Celebrating the International Women’s Day at the East African Community (EAC)

“Gender equality and women’s empowerment are essential preconditions for realizing the 2030 Sustainable Development Agenda” says Dr. Mary Kawar, Director of the ILO office for East Africa.

Statement | 08 March 2017

It is with much great pleasure that I have been invited to represent ILO on commemoration of International Women’s Day 2017, here at EAC. It is also great to see representatives from women’s groups and associations, and indeed women entrepreneurs at this event, whose theme is ‘Women in the changing world of work: Planet 50:50 by 2030’.

The EAC has been quite effective in advancing women’s social and economic rights. The EAC member states have signed and ratified various regional and international instruments relating to gender equality and women’s rights. At the regional level many efforts have been put to harmonise national laws with international agendas for gender equality and women’s human rights.

I commend you on this year’s theme, it resonates very well with the goal of ILO’s decent work agenda, which is to advance opportunities for men and women to obtain opportunities for decent and productive work under conditions of freedom, security, protection and human dignity.

In fact on this day the ILO published a new landmark report called “Towards better Future for women and work: voices of women and men” which provides a first-hand account of global attitudes and perceptions on women’s work. The result reveal that only 27% of women want to stay at home the rest would like to work but in safe and equal environments.

(Going back to your theme today) Indeed the goal of achieving 50-50 parity by 2030 coincides with the expected full achievement of the Sustainable Development Goals. You may be aware that one of the 17 goals is on inclusive growth, decent work and productive employment, which everyone agrees is one of the important conditions for poverty eradication. And goal 5 on gender equality and women’s empowerment.

If we were to fast-forward to 2030, and assume we have achieved this, imagine what this would mean for productivity and aggregate demand for goods and services, when women have an equal share of incomes, productive resources, and opportunities. Imagine what impact that would have on national economies and for employment creation in the end. Imagine how it would improve living conditions and family life.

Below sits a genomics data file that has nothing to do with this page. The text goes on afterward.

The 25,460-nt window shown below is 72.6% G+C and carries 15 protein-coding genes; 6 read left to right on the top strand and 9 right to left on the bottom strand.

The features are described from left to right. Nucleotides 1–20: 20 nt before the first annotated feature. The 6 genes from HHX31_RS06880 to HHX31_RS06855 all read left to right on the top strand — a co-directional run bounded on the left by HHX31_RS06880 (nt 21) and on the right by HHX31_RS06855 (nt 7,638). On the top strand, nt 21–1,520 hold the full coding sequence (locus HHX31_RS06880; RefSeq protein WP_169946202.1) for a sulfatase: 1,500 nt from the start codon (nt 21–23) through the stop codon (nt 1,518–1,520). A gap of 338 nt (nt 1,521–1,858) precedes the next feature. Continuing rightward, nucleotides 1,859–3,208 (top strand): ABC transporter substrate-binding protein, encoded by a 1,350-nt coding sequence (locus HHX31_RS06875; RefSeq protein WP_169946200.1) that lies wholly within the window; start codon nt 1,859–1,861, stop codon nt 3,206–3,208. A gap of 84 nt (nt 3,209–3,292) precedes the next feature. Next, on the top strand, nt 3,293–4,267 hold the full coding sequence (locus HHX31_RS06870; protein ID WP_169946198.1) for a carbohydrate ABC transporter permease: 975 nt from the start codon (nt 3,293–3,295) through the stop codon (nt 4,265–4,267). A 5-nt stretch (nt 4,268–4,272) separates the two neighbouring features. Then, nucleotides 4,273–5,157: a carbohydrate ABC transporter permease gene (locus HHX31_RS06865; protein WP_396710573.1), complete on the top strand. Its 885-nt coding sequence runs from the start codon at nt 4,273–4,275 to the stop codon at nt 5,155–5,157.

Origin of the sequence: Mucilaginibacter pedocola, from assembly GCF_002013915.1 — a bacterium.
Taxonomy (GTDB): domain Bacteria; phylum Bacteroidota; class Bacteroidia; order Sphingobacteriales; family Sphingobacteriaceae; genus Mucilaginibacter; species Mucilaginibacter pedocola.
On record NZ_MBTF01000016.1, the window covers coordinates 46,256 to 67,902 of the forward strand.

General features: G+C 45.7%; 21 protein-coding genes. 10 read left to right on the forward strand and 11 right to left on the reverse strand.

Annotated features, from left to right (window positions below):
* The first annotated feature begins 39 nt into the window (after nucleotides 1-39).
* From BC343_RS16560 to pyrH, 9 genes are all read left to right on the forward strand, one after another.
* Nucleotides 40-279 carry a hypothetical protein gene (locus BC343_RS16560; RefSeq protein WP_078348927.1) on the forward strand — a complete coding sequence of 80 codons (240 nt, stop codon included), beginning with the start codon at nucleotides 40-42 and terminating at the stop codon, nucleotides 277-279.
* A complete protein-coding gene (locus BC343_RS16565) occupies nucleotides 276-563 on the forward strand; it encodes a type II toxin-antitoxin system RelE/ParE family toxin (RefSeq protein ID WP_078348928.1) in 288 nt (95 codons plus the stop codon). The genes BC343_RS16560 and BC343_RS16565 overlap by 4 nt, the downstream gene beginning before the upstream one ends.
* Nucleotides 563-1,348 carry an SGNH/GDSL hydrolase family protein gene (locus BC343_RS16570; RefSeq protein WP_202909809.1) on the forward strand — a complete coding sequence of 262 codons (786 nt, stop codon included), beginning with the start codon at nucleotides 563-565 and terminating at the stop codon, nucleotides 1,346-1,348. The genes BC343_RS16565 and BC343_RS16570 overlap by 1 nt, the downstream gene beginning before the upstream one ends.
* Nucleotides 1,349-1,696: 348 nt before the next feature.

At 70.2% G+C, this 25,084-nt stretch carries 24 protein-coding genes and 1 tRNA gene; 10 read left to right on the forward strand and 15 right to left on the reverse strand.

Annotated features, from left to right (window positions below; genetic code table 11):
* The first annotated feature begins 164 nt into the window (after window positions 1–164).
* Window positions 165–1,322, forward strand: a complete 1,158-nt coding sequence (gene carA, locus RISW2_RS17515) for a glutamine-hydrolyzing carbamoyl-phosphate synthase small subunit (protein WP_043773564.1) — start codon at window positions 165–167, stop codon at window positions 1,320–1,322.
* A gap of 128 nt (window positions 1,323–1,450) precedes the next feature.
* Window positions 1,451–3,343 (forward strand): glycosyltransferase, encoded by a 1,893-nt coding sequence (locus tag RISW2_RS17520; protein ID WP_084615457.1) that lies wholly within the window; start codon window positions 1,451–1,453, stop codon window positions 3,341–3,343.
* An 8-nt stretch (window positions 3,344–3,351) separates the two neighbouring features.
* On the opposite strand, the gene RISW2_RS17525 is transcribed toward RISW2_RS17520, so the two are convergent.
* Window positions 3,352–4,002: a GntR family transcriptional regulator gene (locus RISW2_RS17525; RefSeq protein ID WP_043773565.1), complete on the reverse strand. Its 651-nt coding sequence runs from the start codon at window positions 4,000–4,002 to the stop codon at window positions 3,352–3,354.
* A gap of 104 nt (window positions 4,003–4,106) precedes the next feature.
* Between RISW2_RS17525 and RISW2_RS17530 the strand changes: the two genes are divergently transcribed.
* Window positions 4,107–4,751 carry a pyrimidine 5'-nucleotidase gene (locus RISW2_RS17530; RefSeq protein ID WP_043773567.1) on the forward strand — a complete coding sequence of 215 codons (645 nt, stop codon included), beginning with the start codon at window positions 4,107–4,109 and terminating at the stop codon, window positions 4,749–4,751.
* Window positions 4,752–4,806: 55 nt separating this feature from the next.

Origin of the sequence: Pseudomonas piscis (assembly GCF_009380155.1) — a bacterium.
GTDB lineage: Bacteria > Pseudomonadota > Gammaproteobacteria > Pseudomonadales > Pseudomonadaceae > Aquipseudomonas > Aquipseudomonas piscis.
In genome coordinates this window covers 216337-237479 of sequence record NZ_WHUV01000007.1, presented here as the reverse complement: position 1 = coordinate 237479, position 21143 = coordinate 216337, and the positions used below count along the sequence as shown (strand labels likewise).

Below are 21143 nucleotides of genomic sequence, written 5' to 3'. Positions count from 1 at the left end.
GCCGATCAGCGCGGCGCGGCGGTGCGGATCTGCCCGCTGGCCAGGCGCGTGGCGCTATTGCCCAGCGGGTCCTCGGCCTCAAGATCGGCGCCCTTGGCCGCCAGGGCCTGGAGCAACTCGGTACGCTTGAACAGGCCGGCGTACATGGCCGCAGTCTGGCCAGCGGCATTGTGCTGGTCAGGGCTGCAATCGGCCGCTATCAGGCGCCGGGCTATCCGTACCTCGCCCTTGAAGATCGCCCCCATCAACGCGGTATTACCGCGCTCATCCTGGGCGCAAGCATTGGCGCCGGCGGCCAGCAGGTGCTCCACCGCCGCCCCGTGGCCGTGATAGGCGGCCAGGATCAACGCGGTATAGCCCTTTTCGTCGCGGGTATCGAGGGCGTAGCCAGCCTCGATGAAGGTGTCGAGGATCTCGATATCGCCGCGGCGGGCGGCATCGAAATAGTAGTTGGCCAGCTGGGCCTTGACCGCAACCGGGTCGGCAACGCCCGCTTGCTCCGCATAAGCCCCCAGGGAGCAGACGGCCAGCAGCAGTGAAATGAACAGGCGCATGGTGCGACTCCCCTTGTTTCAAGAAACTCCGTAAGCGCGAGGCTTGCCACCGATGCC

But before that happens, we need to take action together. I am happy to say that, in collaboration with EAC and EAC member countries, as ILO we have been taking some of these steps, and here I will explain some of them:

  1. We are collaborating at the regional framework for free movement of young workers (who include young women) to make it easy for them to find gainful employment across countries
  2. We have supported through regional programmes for youth employment initiatives, and women’s entrepreneurship development programmes, which

I have helped tens of thousands of women entrepreneurs to access business development support and facilitated access to finance for their enterprises
It is though one such programme, the regional Women’s Entrepreneurship Development project (2012-2015) that, ILO worked with EAC secretariat as well as Ministries in charge of EAC Affairs, Trade and Gender in members countries to develop a simplified version of common market protocols specifically targeted at women entrepreneurs. The main goal of this package, that we call the ‘Infopack’, was to make available, in an easy to use format, information what women entrepreneurs and SMEs in general would need to know to do business across borders.

It is in response to one of the constraints to women’s entrepreneurs, which is on access to market information, which curtails trade and prevents women entrepreneurs from sharing the regional cake of a combined 140 million people. We are happy that the package went through all stages of approval through the EAC process and today we witness the official launch of the materials. The bigger job that remains from today is on how to make the millions of women entrepreneurs from the partner states to be aware of the Infopack. This will entail working with different women associations and other stakeholders, especially institutions stationed at different border posts to make this information and training widely available and easily accessible for the women to benefit.

For ILO, we remain committed to collaborate with EAC in this important work, including on contextualizing this initiative within the broader work of the decent work agenda. We thereof relook forward to the planned engaged with the EAC secretariat aimed at revisiting the MoU between ILO and EAC, to take into account recent developments and trends in the employment and labour sector. We also look forward to the review and revision the East Africa Decent Work Programme, which will set new priorities for the advancement of decent work in the sub region.

I thank you for your attention…